By Linda Stamato
President Thomas Jefferson (Steven Edenbo) faced off against Chief Justice John Marshall (Doug Thomas) on Sunday, in a spirited debate between bitter enemies that sounded themes from their time that continue to divide our nation today.
Speaking at the Morristown National Historical Park, Jefferson expressed disdain for “any form of government that is distant from the people it was meant to serve.”
Marshall defended a strong central government that “reflects the will of the people,” to better meet its needs.
Jefferson saw the states as constituting a fourth branch of government and wanted states’ rights to be preeminent.
Marshall emphasized the checks and balances provided by three branches and the constitutionality and, even, practicality, of a “united states” as one nation.
A weak nation, in Marshall’s view, tends toward corruption and can’t support and sustain its people. For the chief justice, the words “We, the people” had clear meaning and intention; it was not, he said, “We, the states.”
Jefferson and Marshall even disagreed on the interpretation of the nation’s motto: E Pluribus Unum. For Jefferson, the emphasis is on pluribus; for Marshall, it’s unum.
The audience was treated to a brief historical context as each of the actors introduced his character, gave his own life story, and provided insight into the experiences that shaped his character’s views.
Not least, Marshall had served in the Continental Army and fought in the Revolutionary War. Jefferson had not, nor had he seen, first-hand, the suffering and death of the troops. Marshall remarked, in a barbed aside that Jefferson preferred being in Paris.
The characters chose to mention things about themselves in their introduction that stand out: Marshall mentioned that he participated in more than 1,000 cases and wrote the decisions in more than 500 of them.
Jefferson made sure that we understood that he cared little for the titles he had during his lifetime—“the burdens of power” he called them—and wanted to be remembered for three contributions to society: As the writer of the Declaration of Independence and the Virginia Statute for Religious Freedom (about both freedom of conscience and the principle of separation of church and state) and, too, as the founder of the University of Virginia.
A few pointers that have a contemporary resonance: President John Adams made appointments to the federal judiciary in the waning days of his presidency, including William Marbury, one of several Federalists.
In short, Jefferson objected to those appointed (without papers of commission) taking their seats; Marshall saw the matter quite differently.
(In our time, President Obama nominated Merrick Garland to serve on the Supreme Court and Senator Mitch McConnell, objecting to an appointment, he said, in the final year of a presidency, held that the president should refrain from doing so and refused to hold a vote on Garland’s appointment.)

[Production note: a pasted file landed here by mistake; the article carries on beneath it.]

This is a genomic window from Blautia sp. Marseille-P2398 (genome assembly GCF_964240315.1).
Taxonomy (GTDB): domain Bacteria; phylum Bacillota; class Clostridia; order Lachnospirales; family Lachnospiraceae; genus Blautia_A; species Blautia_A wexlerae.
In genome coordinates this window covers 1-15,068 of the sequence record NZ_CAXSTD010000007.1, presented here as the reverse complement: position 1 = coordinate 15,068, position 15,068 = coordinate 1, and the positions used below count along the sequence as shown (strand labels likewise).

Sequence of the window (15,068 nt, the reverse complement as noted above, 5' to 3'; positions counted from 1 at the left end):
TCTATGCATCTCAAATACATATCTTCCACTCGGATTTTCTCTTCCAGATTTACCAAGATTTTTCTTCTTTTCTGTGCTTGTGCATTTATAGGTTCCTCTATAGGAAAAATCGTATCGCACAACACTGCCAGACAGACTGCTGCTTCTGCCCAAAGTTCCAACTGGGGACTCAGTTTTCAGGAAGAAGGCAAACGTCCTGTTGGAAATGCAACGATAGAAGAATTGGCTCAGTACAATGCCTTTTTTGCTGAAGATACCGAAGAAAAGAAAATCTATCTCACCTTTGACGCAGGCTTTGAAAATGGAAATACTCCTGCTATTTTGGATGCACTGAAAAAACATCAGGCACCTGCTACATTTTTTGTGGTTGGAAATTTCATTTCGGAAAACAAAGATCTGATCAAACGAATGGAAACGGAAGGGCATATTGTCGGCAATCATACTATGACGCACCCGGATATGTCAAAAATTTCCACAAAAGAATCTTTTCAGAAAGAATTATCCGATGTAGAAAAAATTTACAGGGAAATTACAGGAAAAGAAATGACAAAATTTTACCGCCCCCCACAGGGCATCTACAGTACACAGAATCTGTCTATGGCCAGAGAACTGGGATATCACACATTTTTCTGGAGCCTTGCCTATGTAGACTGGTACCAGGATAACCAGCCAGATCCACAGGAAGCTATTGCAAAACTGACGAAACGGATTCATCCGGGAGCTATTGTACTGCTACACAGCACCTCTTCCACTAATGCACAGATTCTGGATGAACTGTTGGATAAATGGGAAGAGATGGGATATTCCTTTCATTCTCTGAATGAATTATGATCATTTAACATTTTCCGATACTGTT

Jefferson and Marshall argued about the legitimacy of Marbury v. Madison (1803). This decision established the principle of judicial review, meaning that American courts have the power to strike down laws, statutes, and some government actions that violate the Constitution.
With this, and subsequent decisions, John Marshall elevated the judiciary, making it a full-fledged third branch of government.
Marshall’s court recognized the constitutional limits on a chief executive to change laws, seeing the Constitution as fundamental law, above all other laws, changeable only by hard-to-secure amendments and firmly established, and vigorously defended, the principle of judicial review (with Jefferson challenging its legitimacy).
The role of judges came under close scrutiny with discussion of the Invalid Pension Act of 1792 that gave administrative authority to circuit courts, allowing them to sit in judgment of applications for pensions for disabilities incurred during the Revolutionary War.
Marshall objected, seeing this role as inappropriate for judges. We face similar challenges today when judges “oversee” remedies for school segregation or housing discrimination and come close to (and, for some, cross the line into) managing the implementation of court decisions.
Jefferson and Marshall asked questions of the audience, challenging myths and testing citizens civic knowledge, particularly of clauses in the Constitution. And they were asked questions as well: How did Marshall’s wife react to his appointment as Chief Justice? How many slaves did you own, Mr. Jefferson?
The debaters returned at the end to the major theme that occupied much of their political and judicial lives: The rights of states vs. the centrality of the union, the national government.
There was no request for a show of hands at the end but it felt as though Marshall’s view would prevail with this audience. The Founders’ checks and balances along with their understandable fear of tyranny would support Marshall’s view as well.
Just before ending, Jefferson and Marshall diverted to a discussion of the trial of Aaron Burr and the subject of treason. Marshall observed that treason is so precisely and narrowly defined in the Constitution that it can’t be overused.
At the same time, it was abundantly clear to this jurist that a president must answer to the rule of law. In contemporary parlance, it’s this: “No one, not even the president, is above the law.”
The crowd applauded, of course, and in doing so expressed gratitude for the actors’ performances and for the lasting, contributions of these great men.
The actors are part of the American Historical Theatre, a group of actors that seek to educate, entertain and inspire by telling the tales of the heroes and heroines of our nation’s political and cultural past.